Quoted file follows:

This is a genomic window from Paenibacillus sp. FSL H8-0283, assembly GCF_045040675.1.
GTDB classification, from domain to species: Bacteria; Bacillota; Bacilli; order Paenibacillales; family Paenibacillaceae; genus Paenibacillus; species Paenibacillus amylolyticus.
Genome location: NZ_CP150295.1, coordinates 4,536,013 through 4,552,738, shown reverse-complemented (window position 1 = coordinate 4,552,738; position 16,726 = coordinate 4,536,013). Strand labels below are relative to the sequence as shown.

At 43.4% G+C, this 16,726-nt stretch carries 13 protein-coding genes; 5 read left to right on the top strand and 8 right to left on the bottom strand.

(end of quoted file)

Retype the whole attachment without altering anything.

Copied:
This is a genomic window from Paenibacillus sp. FSL H8-0283, assembly GCF_045040675.1.
GTDB classification, from domain to species: Bacteria; Bacillota; Bacilli; order Paenibacillales; family Paenibacillaceae; genus Paenibacillus; species Paenibacillus amylolyticus.
Genome location: NZ_CP150295.1, coordinates 4,536,013 through 4,552,738, shown reverse-complemented (window position 1 = coordinate 4,552,738; position 16,726 = coordinate 4,536,013). Strand labels below are relative to the sequence as shown.

At 43.4% G+C, this 16,726-nt stretch carries 13 protein-coding genes; 5 read left to right on the top strand and 8 right to left on the bottom strand.